With the cowboy hat, the shades and the massive smile, he looks like the kind of guy you'd meet in a bar. You might buy him a drink, laugh at him stumbling over his words, and think him a bit of an idiot. He might be the life and soul of the party. You'd be forgiven if it never crossed your mind that he might be the son of a tyrannical dictator.
But that's exactly who he is, for this is Uday Hussein, as brought to life by Dominic Cooper on the set of new film The Devil's Double. The film is the tale of Hussein's son and his enslaved body double, Latif Yahia (also played by Cooper) and it's a decidedly different twist on the Iraq movie we've come to expect over the last couple of years.
Set in 1980s Baghdad, it's awash with bright neons, expensive clothes and chintzy jewelry. It's a picture of the hidden excesses of the Hussein regime -- a sight few in Iraq ever witnessed - and a harsh contrast between the Husseins and their poverty-stricken populous.
For Cooper, it was Latif Yahia's story that proved so fascinating. Forced to undergo plastic surgery and put himself at risk as Uday's body double, Yahia's scars may not be as physical as many who came across the Husseins, but they're no doubt just as deep.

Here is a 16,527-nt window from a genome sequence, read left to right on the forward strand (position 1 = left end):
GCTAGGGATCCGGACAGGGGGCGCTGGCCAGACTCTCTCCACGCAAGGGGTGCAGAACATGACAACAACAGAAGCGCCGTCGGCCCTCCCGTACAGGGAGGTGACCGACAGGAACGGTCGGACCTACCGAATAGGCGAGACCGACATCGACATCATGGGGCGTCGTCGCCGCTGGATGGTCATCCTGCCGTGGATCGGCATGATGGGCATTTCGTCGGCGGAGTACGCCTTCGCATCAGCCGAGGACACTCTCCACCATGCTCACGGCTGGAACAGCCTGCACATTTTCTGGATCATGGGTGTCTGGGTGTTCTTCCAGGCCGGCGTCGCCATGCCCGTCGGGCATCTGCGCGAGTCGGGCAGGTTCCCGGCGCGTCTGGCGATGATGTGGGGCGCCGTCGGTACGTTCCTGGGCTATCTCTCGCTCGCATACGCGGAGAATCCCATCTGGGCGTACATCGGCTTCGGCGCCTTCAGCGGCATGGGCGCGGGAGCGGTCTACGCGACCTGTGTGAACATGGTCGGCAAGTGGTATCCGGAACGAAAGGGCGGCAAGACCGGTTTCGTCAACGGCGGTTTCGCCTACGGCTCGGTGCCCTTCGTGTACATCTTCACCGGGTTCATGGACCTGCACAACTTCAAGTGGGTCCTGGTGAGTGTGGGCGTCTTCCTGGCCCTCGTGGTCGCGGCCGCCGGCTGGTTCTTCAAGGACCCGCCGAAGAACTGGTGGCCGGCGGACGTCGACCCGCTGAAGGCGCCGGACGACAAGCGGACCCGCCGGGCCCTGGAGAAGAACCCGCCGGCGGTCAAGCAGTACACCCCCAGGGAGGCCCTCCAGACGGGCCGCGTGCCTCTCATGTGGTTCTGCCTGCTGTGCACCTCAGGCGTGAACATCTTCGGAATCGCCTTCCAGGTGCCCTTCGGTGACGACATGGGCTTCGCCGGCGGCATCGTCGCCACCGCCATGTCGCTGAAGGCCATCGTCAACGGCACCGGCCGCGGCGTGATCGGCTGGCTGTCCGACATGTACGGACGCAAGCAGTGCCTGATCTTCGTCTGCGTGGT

"It's an incredible journey about how the man had to lose his own identity, really, and change," Cooper tells RT. "For him it was life threatening. Not just for himself but also for his family, which is what, I suppose, gave him a reason to take on the role -- to become the double."
But trying to get to grips with the depths Uday Hussein plumbed has been a challenge for the actor. "It was certainly a worry for me from the very beginning to play somebody for whom I could find absolutely no moral grounding or qualities that I liked about him," says Cooper. "And that's always difficult because you've got to inhabit who they are and find something that's, not necessarily charming, but that gives you an understanding of why that person behaved in a certain way. But there's no justification for any of his actions."
The film co-stars Ludivine Sagnier and is being directed by Once Were Warriors helmer Lee Tamahori. And it is, he says, an Iraqi Scarface. "It's a real bandit movie, a real gangster movie. I've always been fascinated by the sons of dictators and despots. They usually die in a hail of blood. They're guys with an immense amount of power and an enormous amount of money. They can do anything they like and Uday was exactly that. We're telling a soft story compared to what I've heard about this guy."
The Devil's Double will be released next year.